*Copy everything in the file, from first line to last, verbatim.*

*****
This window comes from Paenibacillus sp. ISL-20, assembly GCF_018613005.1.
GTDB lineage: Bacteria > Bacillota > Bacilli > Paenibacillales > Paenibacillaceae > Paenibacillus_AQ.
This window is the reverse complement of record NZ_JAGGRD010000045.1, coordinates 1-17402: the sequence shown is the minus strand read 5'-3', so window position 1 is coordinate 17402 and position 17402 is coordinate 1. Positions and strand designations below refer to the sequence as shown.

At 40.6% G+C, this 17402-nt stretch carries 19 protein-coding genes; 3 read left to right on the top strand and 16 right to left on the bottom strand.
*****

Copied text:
This window comes from Paenibacillus sp. ISL-20, assembly GCF_018613005.1.
GTDB lineage: Bacteria > Bacillota > Bacilli > Paenibacillales > Paenibacillaceae > Paenibacillus_AQ.
This window is the reverse complement of record NZ_JAGGRD010000045.1, coordinates 1-17402: the sequence shown is the minus strand read 5'-3', so window position 1 is coordinate 17402 and position 17402 is coordinate 1. Positions and strand designations below refer to the sequence as shown.

At 40.6% G+C, this 17402-nt stretch carries 19 protein-coding genes; 3 read left to right on the top strand and 16 right to left on the bottom strand.